MARCH 11, 1996

Engine politics

THE political changes going on at Ligier are going to have a dramatic effect on the distribution of engines in F1 in 1998.

THE political changes going on at Ligier are going to have a dramatic effect on the distribution of engines in F1 in 1998. The fact that the French government is moving to get 50% of the team suggests that we will see a return of the big French companies such as SEITA (Gauloises and Gitanes), Elf, Loto and Renault. These are all controlled - to a lesser or greater extent - by the French government and part of Guy Drut's plan revealed in the "Le Nouvel Economiste" article is for Ligier to get Renault engines once again. This could only happen in 1998 because Williams has a contract until then, and the commercial links which exist between Williams and Renault would be too costly for either side to break.

However, the relationship between Williams and top Renault management has been considerably strained since Renault decided at the end of 1994 to forget its commitment to Williams and to supply Benetton with exactly the same machinery. Williams was placated with a Renault touring car deal and a highly lucrative badging arrangement with Renault Clios and Lagunas.

Benetton's Flavio Briatore, who somehow convinced Renault that they should forget the exclusive deal with Williams, wanted at the time to get Renault engines for Ligier so that the two teams could implement economies of scale with research & development, thus cutting costs for both teams. Williams torpedoed that idea by signing with Renault for the 1996 and 1997 seasons. Now it seems Briatore is finally going to get what he wanted. If the deal goes ahead, Williams must eventually decide that enough is enough and it is better to cut and run and begin a new relationship rather than try to fight governments. There have been rumors of talks between Williams and BMW for 1998 and beyond and this seems a likely scenario.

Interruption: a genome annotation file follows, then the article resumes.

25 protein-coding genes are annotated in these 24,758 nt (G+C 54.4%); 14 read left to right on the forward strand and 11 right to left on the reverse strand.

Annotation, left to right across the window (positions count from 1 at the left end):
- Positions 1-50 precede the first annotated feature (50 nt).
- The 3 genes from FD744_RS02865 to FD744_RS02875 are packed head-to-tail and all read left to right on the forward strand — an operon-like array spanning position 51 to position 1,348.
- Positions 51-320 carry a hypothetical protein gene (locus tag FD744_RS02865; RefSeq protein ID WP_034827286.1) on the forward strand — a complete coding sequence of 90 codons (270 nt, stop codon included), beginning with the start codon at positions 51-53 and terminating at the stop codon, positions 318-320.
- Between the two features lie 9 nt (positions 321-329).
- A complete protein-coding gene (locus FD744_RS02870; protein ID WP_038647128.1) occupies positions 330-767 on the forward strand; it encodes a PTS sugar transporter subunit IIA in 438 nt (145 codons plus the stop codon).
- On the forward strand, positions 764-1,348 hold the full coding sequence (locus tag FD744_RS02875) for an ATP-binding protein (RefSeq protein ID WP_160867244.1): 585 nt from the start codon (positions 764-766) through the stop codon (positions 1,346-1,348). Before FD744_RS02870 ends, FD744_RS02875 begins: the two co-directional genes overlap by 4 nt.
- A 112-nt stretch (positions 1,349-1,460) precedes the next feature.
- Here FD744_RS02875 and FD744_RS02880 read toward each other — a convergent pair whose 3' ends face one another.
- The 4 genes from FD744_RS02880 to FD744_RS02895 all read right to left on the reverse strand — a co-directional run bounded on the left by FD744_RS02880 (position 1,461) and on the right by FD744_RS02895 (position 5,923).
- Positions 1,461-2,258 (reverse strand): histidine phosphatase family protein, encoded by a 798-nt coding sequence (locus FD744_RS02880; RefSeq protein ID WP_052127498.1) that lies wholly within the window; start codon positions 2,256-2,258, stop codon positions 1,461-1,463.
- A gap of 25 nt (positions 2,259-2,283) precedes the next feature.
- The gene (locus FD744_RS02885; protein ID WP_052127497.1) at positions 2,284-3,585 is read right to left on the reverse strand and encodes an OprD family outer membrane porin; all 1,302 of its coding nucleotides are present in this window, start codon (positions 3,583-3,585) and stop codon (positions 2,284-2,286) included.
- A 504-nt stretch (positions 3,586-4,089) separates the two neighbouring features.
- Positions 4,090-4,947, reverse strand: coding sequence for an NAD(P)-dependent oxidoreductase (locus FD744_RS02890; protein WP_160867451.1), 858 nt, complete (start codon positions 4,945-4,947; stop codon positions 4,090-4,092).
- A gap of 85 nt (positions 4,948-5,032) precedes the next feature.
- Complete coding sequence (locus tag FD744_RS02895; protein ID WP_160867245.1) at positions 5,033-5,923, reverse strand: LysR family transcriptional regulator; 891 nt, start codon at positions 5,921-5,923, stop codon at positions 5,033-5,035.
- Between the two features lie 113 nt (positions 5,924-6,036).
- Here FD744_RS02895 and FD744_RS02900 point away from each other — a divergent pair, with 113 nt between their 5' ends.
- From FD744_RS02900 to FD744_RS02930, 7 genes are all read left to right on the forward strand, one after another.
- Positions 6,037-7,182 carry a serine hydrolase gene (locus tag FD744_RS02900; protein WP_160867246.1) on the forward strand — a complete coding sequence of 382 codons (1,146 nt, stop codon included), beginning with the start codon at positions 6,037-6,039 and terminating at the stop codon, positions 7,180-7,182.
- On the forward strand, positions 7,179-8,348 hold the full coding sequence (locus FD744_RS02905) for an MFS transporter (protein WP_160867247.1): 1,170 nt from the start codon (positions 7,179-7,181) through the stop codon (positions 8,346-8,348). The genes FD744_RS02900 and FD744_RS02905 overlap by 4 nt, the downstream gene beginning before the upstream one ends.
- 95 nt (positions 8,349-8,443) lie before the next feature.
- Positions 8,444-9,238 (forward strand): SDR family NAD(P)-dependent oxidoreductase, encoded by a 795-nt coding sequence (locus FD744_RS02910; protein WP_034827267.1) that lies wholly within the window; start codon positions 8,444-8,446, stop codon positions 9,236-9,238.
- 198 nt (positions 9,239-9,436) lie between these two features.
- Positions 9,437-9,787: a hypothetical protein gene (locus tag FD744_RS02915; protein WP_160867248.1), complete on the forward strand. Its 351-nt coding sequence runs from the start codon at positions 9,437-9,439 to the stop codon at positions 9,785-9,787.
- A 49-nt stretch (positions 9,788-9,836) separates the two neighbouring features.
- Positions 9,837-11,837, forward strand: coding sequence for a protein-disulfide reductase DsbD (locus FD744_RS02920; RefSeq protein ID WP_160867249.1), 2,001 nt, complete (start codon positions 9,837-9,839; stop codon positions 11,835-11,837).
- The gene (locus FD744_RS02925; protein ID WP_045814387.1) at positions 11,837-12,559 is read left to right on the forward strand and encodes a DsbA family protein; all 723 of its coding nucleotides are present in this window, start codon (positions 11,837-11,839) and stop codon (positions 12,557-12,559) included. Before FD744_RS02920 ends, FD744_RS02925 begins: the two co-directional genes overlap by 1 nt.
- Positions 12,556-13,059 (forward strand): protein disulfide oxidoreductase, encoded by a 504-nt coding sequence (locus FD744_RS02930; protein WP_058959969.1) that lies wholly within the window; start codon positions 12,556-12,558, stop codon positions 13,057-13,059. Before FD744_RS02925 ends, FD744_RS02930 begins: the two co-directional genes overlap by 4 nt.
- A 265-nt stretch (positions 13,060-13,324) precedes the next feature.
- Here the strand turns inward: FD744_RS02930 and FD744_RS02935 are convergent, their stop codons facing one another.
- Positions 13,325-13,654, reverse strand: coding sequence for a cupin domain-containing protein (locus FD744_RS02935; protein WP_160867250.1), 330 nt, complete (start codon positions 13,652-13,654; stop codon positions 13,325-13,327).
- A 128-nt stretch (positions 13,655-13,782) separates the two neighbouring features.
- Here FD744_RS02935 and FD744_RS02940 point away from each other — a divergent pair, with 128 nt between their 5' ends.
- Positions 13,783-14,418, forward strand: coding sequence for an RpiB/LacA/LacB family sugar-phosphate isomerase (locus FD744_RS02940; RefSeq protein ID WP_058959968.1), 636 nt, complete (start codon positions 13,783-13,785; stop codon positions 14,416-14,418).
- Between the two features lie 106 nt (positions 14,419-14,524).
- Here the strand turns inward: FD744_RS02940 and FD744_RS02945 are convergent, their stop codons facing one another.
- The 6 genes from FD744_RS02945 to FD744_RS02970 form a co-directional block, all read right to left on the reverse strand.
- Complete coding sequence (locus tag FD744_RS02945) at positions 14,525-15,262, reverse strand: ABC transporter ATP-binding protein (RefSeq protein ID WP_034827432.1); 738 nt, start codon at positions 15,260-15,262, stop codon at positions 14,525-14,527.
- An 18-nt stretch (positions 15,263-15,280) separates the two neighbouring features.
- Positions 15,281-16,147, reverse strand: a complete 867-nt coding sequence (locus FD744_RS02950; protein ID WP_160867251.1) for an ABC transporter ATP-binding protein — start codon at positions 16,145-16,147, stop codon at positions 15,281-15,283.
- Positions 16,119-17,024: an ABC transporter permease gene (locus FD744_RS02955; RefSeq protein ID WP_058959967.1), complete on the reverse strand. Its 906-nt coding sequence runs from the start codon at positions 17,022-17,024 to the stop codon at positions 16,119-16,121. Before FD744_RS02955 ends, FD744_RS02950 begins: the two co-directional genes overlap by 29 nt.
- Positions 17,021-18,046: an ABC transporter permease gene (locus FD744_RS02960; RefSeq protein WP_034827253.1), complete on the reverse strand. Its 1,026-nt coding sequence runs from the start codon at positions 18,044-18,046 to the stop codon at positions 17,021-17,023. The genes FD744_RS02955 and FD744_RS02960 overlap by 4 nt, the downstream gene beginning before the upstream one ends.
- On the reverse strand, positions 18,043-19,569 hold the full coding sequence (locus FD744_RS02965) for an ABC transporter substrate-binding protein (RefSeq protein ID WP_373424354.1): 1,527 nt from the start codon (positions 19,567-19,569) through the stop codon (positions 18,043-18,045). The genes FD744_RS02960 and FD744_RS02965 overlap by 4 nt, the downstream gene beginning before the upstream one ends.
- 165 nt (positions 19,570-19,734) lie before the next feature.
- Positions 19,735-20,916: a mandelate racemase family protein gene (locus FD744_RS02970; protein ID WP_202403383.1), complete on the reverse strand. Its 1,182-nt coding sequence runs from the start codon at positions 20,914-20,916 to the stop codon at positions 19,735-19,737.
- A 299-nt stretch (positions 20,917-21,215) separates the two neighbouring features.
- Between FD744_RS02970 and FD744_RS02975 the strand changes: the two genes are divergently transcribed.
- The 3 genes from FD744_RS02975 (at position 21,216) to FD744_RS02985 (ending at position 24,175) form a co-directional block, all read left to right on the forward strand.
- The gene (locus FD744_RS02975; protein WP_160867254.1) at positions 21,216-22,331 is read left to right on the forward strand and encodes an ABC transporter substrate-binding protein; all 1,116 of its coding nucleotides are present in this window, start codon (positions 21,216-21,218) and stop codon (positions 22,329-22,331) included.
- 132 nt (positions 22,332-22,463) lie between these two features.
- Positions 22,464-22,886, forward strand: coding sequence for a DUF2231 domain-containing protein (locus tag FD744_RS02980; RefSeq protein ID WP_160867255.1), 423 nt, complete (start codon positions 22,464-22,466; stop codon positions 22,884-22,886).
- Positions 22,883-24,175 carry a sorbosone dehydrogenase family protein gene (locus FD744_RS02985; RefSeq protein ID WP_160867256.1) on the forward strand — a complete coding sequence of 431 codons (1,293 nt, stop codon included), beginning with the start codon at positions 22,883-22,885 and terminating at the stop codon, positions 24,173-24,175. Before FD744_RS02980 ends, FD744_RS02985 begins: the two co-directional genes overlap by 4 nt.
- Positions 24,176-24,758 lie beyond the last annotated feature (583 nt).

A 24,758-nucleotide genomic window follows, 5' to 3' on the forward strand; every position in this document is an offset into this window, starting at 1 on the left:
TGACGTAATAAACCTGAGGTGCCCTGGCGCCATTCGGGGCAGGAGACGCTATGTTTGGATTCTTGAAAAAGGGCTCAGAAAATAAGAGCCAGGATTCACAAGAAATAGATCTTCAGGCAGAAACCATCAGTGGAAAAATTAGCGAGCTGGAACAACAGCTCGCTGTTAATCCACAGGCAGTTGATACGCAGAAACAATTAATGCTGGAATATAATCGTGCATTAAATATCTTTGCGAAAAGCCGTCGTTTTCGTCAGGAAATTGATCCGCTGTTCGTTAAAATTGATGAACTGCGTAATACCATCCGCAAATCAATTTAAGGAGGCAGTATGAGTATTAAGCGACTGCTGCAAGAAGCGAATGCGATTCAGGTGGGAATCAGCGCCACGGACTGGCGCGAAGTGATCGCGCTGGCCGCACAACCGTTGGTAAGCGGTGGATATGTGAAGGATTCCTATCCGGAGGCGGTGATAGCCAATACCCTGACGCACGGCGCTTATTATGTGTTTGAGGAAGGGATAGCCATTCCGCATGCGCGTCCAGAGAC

Williams would be an obvious choice for Honda - which has announced that it will be returning to F1 in 1998. The only drawback is that Honda ditched Williams back in 1987 and so Williams is unlikely to risk a similar arrangement.

Honda, therefore, looks unlikely to get a top team as Ferrari, Benetton, Williams and McLaren will all be tied up elsewhere. The option of a Honda-Honda - with both the chassis and the engines being built in-house - has been abandoned as too expensive, which means that Honda is now looking to a strong midfield team to take to the top. With Ligier going off to Renault; Jordan tied to Peugeot; and Tyrrell to Yamaha; the choice rests between F1 new boys Dome (due to enter F1 in 1997), TWR or Sauber. Dome will use Mugen Hondas to test this year and it would be logical to continue on that route in 1997; TWR's research & development has spent the last year working with Mugen engines and a similar development is logical.

Sauber needs an engine for 1997 as Ford is going to Stewart Grand Prix, but Mugen is willing to supply more than one team on a customer basis so that the Swiss could easily run the Japanese engines in preparation for a full-blown Honda deal in 1998. The battle to win Honda in the months ahead will, therefore, most likely see an old sportscar rivalry emerge as TWR and Sauber do battle for Honda.